Tuesday, September 22, 2020 -
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Court rules: museum may keep looted painting

A Spanish museum, not the heirs of a Jewish woman fleeing the Holocaust, is the rightful owner of a Pissarro painting now valued at $40 million, a US appeals court has ruled.

The Thyssen-Bornemisza Museum in Madrid acquired the artwork, titled “Rue St.-Honore, Apres-Midi, Effet de Pluie,” in 1992.

Detail from ‘Rue St.-Honore, Apres-Midi, Effet de Pluie’ by Camille Pissarro. (Wikimedia Commons)

Lilly Cassirer reportedly did not know the painting was still in existence when she accepted a reparations payment of $13,000 for the painting from the German government in 1958. She did not waive her rights to the art.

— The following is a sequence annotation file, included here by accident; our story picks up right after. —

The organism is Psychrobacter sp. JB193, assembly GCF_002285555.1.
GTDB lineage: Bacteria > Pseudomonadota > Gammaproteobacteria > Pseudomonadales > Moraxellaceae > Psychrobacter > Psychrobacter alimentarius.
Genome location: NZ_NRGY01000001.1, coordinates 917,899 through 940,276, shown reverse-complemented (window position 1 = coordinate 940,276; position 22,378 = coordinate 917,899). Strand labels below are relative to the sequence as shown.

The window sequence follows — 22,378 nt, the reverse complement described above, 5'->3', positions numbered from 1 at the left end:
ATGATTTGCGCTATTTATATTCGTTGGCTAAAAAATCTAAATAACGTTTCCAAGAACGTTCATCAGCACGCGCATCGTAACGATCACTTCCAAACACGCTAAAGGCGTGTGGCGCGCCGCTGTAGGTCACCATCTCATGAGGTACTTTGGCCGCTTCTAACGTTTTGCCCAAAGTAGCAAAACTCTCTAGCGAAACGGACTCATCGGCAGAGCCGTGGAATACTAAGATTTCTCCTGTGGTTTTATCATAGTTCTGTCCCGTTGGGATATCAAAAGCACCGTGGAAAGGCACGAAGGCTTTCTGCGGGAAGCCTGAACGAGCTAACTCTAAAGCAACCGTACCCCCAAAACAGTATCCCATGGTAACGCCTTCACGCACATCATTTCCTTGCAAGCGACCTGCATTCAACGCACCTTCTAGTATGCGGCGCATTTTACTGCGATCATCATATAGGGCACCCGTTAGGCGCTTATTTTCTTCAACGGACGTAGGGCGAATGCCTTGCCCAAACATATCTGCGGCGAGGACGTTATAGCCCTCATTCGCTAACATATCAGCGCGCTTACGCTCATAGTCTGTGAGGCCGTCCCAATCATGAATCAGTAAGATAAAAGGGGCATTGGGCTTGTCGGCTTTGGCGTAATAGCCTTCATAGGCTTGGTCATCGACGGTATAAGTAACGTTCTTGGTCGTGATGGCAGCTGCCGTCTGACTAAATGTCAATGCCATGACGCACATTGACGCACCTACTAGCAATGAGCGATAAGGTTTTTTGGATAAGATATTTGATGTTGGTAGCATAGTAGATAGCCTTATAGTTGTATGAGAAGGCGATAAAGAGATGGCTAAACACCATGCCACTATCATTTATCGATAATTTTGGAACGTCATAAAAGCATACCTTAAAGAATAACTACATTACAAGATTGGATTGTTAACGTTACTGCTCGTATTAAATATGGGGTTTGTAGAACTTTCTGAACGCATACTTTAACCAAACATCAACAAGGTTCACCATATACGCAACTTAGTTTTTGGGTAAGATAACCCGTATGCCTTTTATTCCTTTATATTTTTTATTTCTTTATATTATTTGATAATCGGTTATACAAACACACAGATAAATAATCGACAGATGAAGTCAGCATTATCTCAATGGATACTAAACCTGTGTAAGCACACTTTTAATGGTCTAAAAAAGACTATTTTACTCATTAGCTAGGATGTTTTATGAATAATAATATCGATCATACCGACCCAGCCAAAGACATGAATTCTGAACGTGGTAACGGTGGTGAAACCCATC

In 2005, Cassirer’s grandson Claude sued for restitution after discovering the piece in the museum in 1999. Lilly Cassirer’s father-in-law, Julius, had purchased the painting from Pissarro. Claude Cassirer died a couple years ago but his son David continued the lawsuit.

A three-judge panel of the 9th Circuit Court of Appeals in Pasadena, California, ruled in a unanimous decision August 17 that the painting should remain the museum’s property, the AP reported. The decision upholds a federal court ruling in 2019.

Cassirer’s family can appeal to the full 9th Circuit Court or to the US Supreme Court.

Baron Hans Heinrich Thyssen-Bornemisza acquired the painting in 1976 from a New York gallery for $275,000. It’s been on display since the museum opened in late 1992, after the baron gave his collection to the Spanish government. He died in 2002.

The painting was insured for over $10 million.

Thyssen-Bornemisza was criticized for not more thoroughly researching the painting’s provenance.




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